Vivekenanda Pateda Department of Pediatric Endocrinology, University of Sam Ratulangi, Manado, Indonesia *E-mail: firstname.lastname@example.org
Diabetes mellitus is a disorder of the metabolic homeostasis controlled by insulin, resulting in abnormalities of carbohydrate and lipid metabolism. Type 1 diabetes (also called juvenile-onset diabetes mellitus and insulin-dependent diabetes mellitus) is caused by an absolute insulin deficiency, the result of a loss of the insulin-producing beta cells of the pancreas.1 Regular and life-long insulin administration is therefore necessary to prevent hyperglycemia, metabolic decompensation and life-threatening diabetic ketoacidosis (DKA).2 Insulin treatment that mimics normal physiological patterns as closely as possible remains the cardinal principle of treatment for type 1 diabetes (T1DM).3 Since the breakthrough discovery of insulin in 1921, insulin preparation methods and treatment strategies have advanced signifcantly.4 Although initial preparations of insulin from animal sources were successful in treating patients with diabetes, these early insulins have certain clinical limitations prompting researchers to the development of synthetic and recombinant ?human? insulins but hypoglycemia still persisted and still did not mimic natural insulin. This prompted the development of insulin analogs, rapid and long-acting.3-4 These insulins resulted in some improvement in the care of diabetes, but their beneficial extent in a long-term clinical setting is not fully established.3 Insulin therapy is the mainstay of medical management of type 1 diabetes. A variety of insulin regimens can be used, but few have been studied specifically in children with new-onset diabetes.5 Effective insulin therapy must, therefore, be provided on the basis of the needs, preferences, and resources of the individual and the family for optimal management of T1DM.6 The choice of insulin regimen depends on many factors, including the child?s age, duration of diabetes, family lifestyle, socioeconomic factors, and family, patient, and physician preferences.3,5 The majority of diabetic children require 0.5-1.0 units of insulin/kg/day.3 The obese or pubertal child typically requires more insulin, as both conditions exacerbate insulin resistance.7 Younger children, on the other hand, require reduced amounts of insulin because of lower body weight, higher insulin sensitivity, and the risk of hypoglycemia.6 The insulin dosage should be adapted on the basis of the daily pattern of blood glucose, through regular review and reassessment, and patient factors such as exercise, age,weight, inercurrent illness and pubertal status.3,6 Regardless of the insulin regimen used, all children should be treated to meet glycemic targets.5 Intensive regimens based on multiple daily injections (MDI) with differential substitution of basal and prandial insulin (basal bolus) have become the gold standard in pediatric diabetology.3 Basal-bolus therapy has resulted in improved control over traditional twice-daily neutral protamine Hagedorn (NPH) and rapid-acting bolus analogue therapy in some but not all studies.8-10 In this regimen, a long acting insulin is used to cover the glucose levels resulting from gluconeogenesis, which is administered primarily in a fixed dose. Separately, the prandial insulin is calculated according to carbohydrate counting being dosed flexibly according to the current glucose measurement and planned activity level.11 Our efforts should be aimed at improved metabolic control with concomitant reduction of hypoglycemia.2 However, there is wide variation in insulin regimens. Recent introduction of novel insulin preparations, technological advances in insulin delivery and glucose monitoring, such as continuous subcutaneous insulin infusion (CSII) and continuous glucose monitoring and improved understanding of the detrimental e?ects of hypoglycemia and hyperglycemia offer new opportunities and perspectives in T1DM management.2 In a meta-analysis of 12 randomised controlled trials (RCTs) comparing CSII versus MDI regimens, CSII was shown to reduce mean HbA1c by approximately 0.51% as well as BG variability and this was achieved by an average reduction of total insulin dose of 14%.12 The Diabetes Control and Complications Trial (DCCT) demonstrated that intensive therapy with MDI or CSII delivered by a multidisciplinary team improved glucose control and resulted in better long-term outcomes.13 Both MDI treatment and CSII therapy must be supported by comprehensive education that is appropriate for the individual needs of the patient and family before and after initiation.6 The safety and success of a prescribed insulin regimen is, therefore, dependent on self-monitoring of blood glucose (SMBG) and/or a continuous glucose monitoring (CGM) system to avoid critical hypoglycemia and glucose variability.5 A recent Cochrane review demonstrated that CGM combined with MDI lowered HbA1c levels by 0.2 %, while those patients on insulin pump therapy augmented by CGM had, on average, a 0.7 % improvement in HbA1c levels across all age groups, compared with patients using MDI and SMBG.14 Insulin therapy should be individualized to reach HbA1C targets, minimize hypoglycemia and optimize quality of life with prevention of micro- and macrovascular complications.2-3,5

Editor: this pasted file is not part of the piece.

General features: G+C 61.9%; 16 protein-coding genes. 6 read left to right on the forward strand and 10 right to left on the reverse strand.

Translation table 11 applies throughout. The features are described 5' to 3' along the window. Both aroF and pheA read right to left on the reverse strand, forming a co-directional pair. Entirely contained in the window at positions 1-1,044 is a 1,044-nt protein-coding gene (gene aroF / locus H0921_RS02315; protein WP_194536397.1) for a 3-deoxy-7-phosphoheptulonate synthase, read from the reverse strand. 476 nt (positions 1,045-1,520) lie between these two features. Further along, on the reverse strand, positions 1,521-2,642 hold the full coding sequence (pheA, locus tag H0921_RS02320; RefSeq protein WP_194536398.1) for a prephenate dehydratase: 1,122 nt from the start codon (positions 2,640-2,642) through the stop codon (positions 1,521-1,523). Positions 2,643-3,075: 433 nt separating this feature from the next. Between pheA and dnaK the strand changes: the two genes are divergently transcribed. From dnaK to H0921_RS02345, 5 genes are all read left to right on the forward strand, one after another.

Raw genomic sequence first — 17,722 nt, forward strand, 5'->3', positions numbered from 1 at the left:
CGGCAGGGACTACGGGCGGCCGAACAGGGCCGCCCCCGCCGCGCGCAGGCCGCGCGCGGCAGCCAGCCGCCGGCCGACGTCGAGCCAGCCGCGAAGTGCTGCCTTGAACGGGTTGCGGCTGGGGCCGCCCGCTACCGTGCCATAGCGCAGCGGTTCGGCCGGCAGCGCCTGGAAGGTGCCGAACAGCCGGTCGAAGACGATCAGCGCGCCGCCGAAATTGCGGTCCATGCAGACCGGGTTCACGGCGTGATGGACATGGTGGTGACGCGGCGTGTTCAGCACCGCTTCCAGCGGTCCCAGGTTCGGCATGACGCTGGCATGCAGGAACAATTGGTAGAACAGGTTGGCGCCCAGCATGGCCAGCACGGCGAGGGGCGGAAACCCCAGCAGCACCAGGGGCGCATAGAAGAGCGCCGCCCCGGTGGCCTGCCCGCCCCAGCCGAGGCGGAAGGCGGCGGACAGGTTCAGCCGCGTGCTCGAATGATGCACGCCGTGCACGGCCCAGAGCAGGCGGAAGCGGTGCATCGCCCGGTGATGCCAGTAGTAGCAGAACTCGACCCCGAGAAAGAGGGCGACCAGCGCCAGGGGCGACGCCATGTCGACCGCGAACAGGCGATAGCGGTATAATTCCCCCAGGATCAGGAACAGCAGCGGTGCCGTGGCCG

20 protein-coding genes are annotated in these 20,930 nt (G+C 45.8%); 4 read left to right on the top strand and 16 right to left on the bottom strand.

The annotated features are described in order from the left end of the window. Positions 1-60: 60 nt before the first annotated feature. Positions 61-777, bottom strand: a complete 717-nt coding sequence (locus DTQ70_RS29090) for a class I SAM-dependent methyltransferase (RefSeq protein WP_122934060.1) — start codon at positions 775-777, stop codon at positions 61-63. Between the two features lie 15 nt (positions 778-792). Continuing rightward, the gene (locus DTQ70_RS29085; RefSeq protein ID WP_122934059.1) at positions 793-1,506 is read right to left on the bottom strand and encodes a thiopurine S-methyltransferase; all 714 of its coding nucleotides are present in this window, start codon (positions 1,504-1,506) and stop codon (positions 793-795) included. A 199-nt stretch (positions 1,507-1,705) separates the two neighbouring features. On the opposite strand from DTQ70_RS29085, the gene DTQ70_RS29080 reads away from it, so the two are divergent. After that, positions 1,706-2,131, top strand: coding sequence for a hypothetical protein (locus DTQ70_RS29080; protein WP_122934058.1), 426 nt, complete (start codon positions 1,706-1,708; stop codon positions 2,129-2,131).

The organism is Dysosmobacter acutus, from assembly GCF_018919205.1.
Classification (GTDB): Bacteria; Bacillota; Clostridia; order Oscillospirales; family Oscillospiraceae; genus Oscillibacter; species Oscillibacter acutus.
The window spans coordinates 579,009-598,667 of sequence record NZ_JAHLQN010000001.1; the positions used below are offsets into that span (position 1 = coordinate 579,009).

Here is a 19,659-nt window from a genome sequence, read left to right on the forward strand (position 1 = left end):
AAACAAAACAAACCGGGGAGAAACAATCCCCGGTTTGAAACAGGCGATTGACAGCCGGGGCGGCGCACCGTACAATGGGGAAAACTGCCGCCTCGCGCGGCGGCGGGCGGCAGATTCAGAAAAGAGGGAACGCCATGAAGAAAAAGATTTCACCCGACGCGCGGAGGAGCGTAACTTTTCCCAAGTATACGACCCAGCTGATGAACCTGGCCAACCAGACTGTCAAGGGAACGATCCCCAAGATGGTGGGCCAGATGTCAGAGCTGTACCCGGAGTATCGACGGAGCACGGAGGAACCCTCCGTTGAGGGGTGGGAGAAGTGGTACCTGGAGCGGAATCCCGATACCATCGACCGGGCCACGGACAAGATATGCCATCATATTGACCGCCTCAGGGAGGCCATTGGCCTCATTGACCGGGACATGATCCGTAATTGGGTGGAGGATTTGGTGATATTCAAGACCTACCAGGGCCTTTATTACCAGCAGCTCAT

1. Cooke DW, Plotnick L. Type 1 Diabetes Mellitus in Pediatrics. Pediatric in Review Nov 2008, 29 (11) 374-385. 2. Iqbal A, Novodvorsky P, Heller SR. Recent updates on type 1 diabetes mellitus management for clinicians. Diabetes Metab J 2018;42:3-18. 3. Danne T, Phillip M, Buckingham BA, Jarosz-Chobot P, Saboo B, Urakami T, et Al. ISPAD Clinical Practice Consensus Guidelines 2018 : Insulin treatment in Children and adolescent with diabetes. Pediatr Diabetes. 2018 Oct;19 Suppl 27:115-135. 4. Tibaldi JM. Evolution of insulin development: focus on key parameters. Adv Ther (2012) 29(7):590?619. 5. Wherrett D, Huot C, Mitchell B, Pacaud D. Type 1 Diabetes in Children and Adolescents. Can J Diabetes 37 (2013) S153-S162. 6. Malik FS, Tap CE. Insulin Therapy in Children and Adolescents with Type 1 Diabetes. Paediatr Drugs. 2014 Apr;16(2):141-50. 7. Liu LL, Lawrence JM, Davis C, et al. Prevalence of overweight and obesity in youth with diabetes in USA: the SEARCH for Diabetes in Youth Study. Pediatr Diabetes. 2010;11(1):4?11 8. Robertson KJ, Schoenle E, Gucev Z, et al. Insulin detemir compared with NPH insulin in children and adolescents with Type 1 diabetes. Diabet Med 2007;24:27?34. 9. Chase HP, Arslanian S, White NH, et al. Insulin glargine versus intermediate acting insulin as the basal component of multiple daily injection regimens for adolescents with type 1 diabetes mellitus. J Pediatr 2008;153:547?53. 10. Pihoker C, Badaru A, Anderson A, et al. Insulin regimens and clinical outcomes in a type 1 diabetes cohort: The SEARCH for Diabetes in Youth study. Diabetes Care 2013;36:27?33 11. Bister T, Kordonouri O, Danne T. Pharmacotherapy of type1 diabetes in children and adolescents: more than insulin?. Ther Adv Endocrinol Metab. 2018, Vol. 9(5) 157?166. 12. Pickup J, Mattock M, Kerry S. Glycaemic control with continuous subcutaneous insulin infusion compared with intensive insulin injections in patients with type 1 diabetes: meta-analysis of randomised controlled trials. BMJ 2002;324:705. 13. Diabetes Control and Complications Trial (DCCT)/Epidemiology of Diabetes Interventions and Complications (EDIC) Study Research Group. Mortality in type 1 diabetes in the DCCT/EDIC versus the general population. Diabetes Care. 2016;39:1378-83. 14. Langendam M, Luijf YM, Hooft L, DeVries JH, Mudde AH, Scholten RJPM. Continuous glucose monitoring systems for type 1 diabetes mellitus. Cochrane Database Syst Rev. 2012;(1): CD008101.